Morris Fuller Benton (1872-1948) was an extremely influential typeface designer, having completed 221 typefaces.
He was a man well ahead of his contemporaries, and having carried on the work of his fathers work, is credited for the consolidation and design of the Century typeface family - let alone the conception of "type families" all together.
This contribution clearly altered the course of typography, giving typographers both pre and post digital age more freedom to create visual emphasis to letters or words.
As if this wasn't already a big enough contribution, M.F. Benton was then commissioned to modify the century typeface into the Century Schoolbook family, (commissioned by publishing company Ginn & Co) a typeface that was purely/scientifically designed for easy readability. He achieved this by utilising research by Clark University, which demonstrated young readers identified letterforms quicker through contrasting weight, but with the lighter strokes maintaining presence, as well as the importance of maintaining counter-form (negative space) around the letter which helped in recognising the face at smaller sizes.
In designing the typeface, Benton increased the x-height, stroke width and overall letterspacing, and soon this typeface became widely popular and familiar in North America, being the typeface that many first learned to read with.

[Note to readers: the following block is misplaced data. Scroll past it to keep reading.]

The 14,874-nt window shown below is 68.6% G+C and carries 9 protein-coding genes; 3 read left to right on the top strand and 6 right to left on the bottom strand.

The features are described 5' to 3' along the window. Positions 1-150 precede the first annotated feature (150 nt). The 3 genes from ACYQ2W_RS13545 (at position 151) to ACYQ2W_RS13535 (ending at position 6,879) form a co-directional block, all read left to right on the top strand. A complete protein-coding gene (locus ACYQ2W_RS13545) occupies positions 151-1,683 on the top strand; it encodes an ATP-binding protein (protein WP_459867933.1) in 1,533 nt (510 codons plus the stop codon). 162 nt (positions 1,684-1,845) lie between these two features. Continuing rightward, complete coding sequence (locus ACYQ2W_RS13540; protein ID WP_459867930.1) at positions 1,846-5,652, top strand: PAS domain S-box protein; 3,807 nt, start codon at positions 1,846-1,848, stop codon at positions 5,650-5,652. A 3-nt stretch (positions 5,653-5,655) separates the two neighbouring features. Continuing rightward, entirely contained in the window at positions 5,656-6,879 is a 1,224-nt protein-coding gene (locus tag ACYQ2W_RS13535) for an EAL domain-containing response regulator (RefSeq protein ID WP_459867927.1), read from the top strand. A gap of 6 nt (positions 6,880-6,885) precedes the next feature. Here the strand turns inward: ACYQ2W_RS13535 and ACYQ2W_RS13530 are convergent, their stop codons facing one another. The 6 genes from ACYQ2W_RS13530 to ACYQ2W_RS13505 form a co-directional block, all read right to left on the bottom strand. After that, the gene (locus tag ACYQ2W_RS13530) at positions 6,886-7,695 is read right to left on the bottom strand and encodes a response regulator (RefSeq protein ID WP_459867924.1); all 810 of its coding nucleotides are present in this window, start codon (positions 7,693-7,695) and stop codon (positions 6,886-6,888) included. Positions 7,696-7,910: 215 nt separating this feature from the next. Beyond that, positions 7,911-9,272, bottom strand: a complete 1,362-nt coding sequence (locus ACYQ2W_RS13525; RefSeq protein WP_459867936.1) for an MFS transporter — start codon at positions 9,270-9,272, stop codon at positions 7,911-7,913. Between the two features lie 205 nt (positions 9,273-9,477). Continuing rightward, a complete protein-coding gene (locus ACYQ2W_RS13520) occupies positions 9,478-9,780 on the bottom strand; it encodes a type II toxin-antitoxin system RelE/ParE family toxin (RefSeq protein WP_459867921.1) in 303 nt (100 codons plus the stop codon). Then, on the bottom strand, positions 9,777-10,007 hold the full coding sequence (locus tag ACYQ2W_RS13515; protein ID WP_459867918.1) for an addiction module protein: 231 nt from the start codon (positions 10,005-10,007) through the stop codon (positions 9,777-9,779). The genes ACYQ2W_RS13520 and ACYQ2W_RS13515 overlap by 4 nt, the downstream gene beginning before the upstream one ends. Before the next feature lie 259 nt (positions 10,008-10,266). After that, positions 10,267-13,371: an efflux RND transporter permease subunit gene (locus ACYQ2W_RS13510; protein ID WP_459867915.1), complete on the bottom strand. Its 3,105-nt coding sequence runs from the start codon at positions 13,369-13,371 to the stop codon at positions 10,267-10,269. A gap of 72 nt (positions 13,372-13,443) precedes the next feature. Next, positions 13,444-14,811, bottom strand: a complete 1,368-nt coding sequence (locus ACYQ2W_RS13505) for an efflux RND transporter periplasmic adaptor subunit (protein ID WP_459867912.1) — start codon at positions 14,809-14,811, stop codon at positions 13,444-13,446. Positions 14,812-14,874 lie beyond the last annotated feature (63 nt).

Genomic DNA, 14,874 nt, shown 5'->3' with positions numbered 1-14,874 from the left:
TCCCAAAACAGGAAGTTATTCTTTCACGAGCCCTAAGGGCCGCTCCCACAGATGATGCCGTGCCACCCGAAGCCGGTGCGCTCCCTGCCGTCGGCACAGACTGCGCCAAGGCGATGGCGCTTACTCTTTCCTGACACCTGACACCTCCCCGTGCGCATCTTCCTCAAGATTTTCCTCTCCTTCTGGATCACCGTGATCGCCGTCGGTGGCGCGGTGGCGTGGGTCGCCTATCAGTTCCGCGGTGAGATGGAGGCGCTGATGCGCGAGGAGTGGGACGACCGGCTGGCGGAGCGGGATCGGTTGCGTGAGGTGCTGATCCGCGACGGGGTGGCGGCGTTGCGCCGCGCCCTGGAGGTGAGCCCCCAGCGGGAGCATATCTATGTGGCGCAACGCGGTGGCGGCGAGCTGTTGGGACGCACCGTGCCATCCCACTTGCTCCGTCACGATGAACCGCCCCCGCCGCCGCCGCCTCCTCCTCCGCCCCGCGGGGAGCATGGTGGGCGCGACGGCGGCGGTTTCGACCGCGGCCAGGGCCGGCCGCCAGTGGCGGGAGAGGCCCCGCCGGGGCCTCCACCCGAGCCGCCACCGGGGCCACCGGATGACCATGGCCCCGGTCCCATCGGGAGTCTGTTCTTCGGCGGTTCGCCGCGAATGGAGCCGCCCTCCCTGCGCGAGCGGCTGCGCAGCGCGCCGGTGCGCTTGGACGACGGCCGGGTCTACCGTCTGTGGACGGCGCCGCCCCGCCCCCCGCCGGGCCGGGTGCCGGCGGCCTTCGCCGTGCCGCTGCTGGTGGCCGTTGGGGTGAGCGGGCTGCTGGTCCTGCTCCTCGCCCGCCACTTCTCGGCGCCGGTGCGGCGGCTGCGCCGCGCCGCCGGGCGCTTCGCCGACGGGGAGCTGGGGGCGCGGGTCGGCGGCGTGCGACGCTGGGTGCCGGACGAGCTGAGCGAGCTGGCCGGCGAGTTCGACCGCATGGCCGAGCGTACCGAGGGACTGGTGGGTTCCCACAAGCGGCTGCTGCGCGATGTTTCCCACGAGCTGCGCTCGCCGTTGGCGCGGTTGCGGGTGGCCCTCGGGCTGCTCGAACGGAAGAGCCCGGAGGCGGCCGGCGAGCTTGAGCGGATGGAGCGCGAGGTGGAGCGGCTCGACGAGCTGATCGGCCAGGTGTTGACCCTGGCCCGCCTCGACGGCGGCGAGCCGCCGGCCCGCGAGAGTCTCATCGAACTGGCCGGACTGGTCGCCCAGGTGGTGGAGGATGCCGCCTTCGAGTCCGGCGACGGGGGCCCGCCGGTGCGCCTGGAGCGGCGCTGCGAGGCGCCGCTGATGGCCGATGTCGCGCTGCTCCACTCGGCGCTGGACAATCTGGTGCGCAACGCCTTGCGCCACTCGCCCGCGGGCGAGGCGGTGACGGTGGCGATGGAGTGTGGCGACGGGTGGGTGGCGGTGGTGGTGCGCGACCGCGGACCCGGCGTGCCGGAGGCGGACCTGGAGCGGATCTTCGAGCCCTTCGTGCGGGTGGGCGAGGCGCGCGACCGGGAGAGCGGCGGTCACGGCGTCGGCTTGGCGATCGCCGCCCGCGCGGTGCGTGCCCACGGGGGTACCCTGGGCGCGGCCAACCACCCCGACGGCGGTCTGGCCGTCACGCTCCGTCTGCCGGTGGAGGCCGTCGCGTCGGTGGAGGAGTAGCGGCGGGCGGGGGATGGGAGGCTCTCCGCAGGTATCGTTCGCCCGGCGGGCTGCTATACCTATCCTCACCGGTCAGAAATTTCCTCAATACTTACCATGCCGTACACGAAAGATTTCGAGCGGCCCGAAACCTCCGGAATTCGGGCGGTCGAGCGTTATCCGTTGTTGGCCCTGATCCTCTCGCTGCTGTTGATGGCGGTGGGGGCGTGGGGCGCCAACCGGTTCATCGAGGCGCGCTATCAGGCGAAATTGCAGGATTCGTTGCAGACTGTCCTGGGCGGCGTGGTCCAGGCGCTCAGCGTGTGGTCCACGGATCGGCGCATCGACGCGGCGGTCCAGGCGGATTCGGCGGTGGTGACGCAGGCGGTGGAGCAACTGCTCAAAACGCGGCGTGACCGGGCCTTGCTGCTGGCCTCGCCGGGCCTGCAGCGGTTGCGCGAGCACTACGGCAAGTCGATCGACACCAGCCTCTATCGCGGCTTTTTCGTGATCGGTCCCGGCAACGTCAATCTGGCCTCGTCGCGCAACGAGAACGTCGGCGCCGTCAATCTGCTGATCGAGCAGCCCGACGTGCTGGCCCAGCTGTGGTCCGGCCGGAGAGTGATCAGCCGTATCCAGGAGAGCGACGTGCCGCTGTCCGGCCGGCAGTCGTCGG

Doyald Young, on the other hand, was a logotype designer / typographer who lived, worked and taught both pre and post digital age. Born in Holliday, Texas in 1926, he may seem like an unusual choice to use for this question - however Young's work was always unique and custom-made before it was digitalised, which - with reference to the Century typeface - demonstrates the immense advantage that contemporary technologies have had in the field of typography.
In an interview with Lynda.com - Young discusses his pride in a logo he made for "Prudential".
The initial request was to redesign the word prudential, so that it was friendly and closely related to a font but more tightly spaced and a little bit bolder than a normal typeface.
The companies emphasis on the word "friendly" lead Young to focus on the century typeface as its historical familiarity makes it comfortable which makes it friendly.
In short, Young redesigned a famous typeface to his liking. His improvements ranged from condensing the letter P and the tail of the letter a, as well as making letters, such as the letter t, taller so that they were more quickly read.
The result was Prudential Roman, an in between of ITC century book and bold - which in his words "satisfies the goal of many text faces where no 1 letter stands out. "
I believe that Young's work here shows how easily typefaces can be perfected and modified in the digital age - however one of the reasons that I love his work ( and his publications ) is that they both embrace technology yet prove that it doesn't necessarily mean there is more variation available. His work shows designers that even in this computer dominated age, they can still turn to their hands for inspiration and solution and transcend the limitations of fonts.